The governments of Iran and Syria have signed a pact to strengthen military and defense cooperation.
The deal was signed on Wednesday in Damascus by Iran’s armed forces chief, Major General Mohammad Bagheri, and Syrian Defense Minister, Ali Abdullah Ayyoub. Bagheri said that the military agreement is aimed at “fighting terrorism and countering American pressure.”
Syria was one of the few countries that supported the Iranians during their bloody 1980-88 war with Iraq. And in 2006, the two countries signed a deal cementing their military alliance. They share a disdain for Washington.
“The people and countries of the region do not welcome the presence of the United States, and our response to the American prattling will continue,” Bagheri added in a statement that was carried on Iranian state television.
“We will strengthen Syria’s air defense systems within the framework of strengthening military cooperation between the two countries. Bilateral military and security cooperation is qualitative and ongoing… despite increasing pressure and the mounting severity of threats,” he added with a nod to the U.S. sanctions and the American-led coalition.
Bagheri accused Turkey of dragging its feet in following through on agreements regarding the withdrawal of terrorist groups from Syria. “Turkey must realize that the solution to its security problems is through negotiation with the Syrian side, and not through military deployment in the Arab country,” he added.
Defense Minister Ayoub said, through the Syrian state news agency SANA, that the Syrian-Iranian alliance is both “strategic and firm.” He accused Israel of being behind the terror groups in the country.
Israel has launched hundreds of airstrikes in Syria since the start of the civil war in 2011, including attacks against Iranian forces.
The joint statement said that the continued battle against Takfiri terrorism, supported by some regional and international powers (meaning mainly the United States), is among the goals of the agreement. The term “takfiri” is an Iranian idiom used to refer to Sunni rebels, including the different groups fighting in Syria.
Tehran, which is trying to build up its presence and influence in the region, has supported Syrian President Bashar al-Assad during the near decade-long civil war that has cost the lives of hundreds of thousands. Iran has always denied having sent forces to fight in the war, saying it only has military advisors in Syria. But according to the conflict’s watchdog, the U.K.-based Syrian Observatory for Human Rights, Israeli airstrikes have targeted not only government troops but also Iranian forces and fighters from the Iran-backed Hezbollah: The airstrikes have targeted weapons depots, missile manufacturing facilities, and troop concentrations. They have killed hundreds, if not thousands of Iranian troops.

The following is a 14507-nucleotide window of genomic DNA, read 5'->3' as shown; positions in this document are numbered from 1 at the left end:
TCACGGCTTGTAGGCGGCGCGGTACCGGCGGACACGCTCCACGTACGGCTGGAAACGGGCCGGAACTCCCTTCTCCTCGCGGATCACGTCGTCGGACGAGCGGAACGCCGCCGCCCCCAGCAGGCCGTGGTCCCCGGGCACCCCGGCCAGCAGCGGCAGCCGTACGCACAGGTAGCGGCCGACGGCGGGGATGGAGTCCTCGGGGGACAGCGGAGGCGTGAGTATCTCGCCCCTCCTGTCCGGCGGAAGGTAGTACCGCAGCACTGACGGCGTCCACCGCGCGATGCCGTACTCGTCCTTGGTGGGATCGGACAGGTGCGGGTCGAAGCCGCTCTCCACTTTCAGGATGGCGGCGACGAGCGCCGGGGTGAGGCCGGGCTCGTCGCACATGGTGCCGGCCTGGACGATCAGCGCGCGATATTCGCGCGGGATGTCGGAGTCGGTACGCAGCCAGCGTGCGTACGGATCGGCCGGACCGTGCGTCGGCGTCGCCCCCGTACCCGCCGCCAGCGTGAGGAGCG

However, Tehran is not the only country that has played a key role in supporting Assad in the civil war. Moscow has been entrenched in the Syrian regime for the past 50 years.
The Russians deployed S-300 surface-to-air missile systems to Syria in October 2018. They then installed more advanced S-400 systems near their west coast bases. Yet, it is believed that the S-300s have been completely ineffective against Israeli airstrikes. It is also been rumored that the Russians have a deal in place with the IDF according to which they will not fire on Israeli aircraft with the S-400s as long as the Israelis are targeting Iranian interests. In return, the IDF will not target any S-400s.
One question that will certainly arise is whether the Syrian agreement with Iran will change the way the Assad regime views its relationship with Russia.
The Iranians are thought to be sending into Syria the third Khordad air defense system, which is based on the Russian S-300. One of those shot down a U.S. drone over Iran about a year ago.
The air defense system’s deployment could have ramifications against the Turks, who have also carried out several airstrikes in Syrian territory. Turkey is ostensibly a partner of Syria, Iran, and Russia in the civil war. However, it has led an incursion into Syrian territory and has entrenched itself around the Idlib area.
The Jerusalem Post wrote a piece on Thursday stating that the system had been brought into Syria once before, two years ago.
“In April 2018, according to a report at Ynet, it was flown into the T-4 base and was destroyed before even being unpacked. Apparently IRGC Quds Force commander Qassem Soleimani was so angered by the destruction of the precious system that he ordered the firing of a salvo of rockets at Israel.”
This deal with Iran will change the landscape of the undeclared air war as it will most certainly increase the likelihood of further Israeli airstrikes in the region.
One thing that is clear is that Tehran, Damascus, and Moscow — as well as Ankara — all want the U.S. coalition to vacate Syria. This new pact between Iran and Syria will not make the nation safer any time soon. Rather, it will probably have the exact opposite effect.
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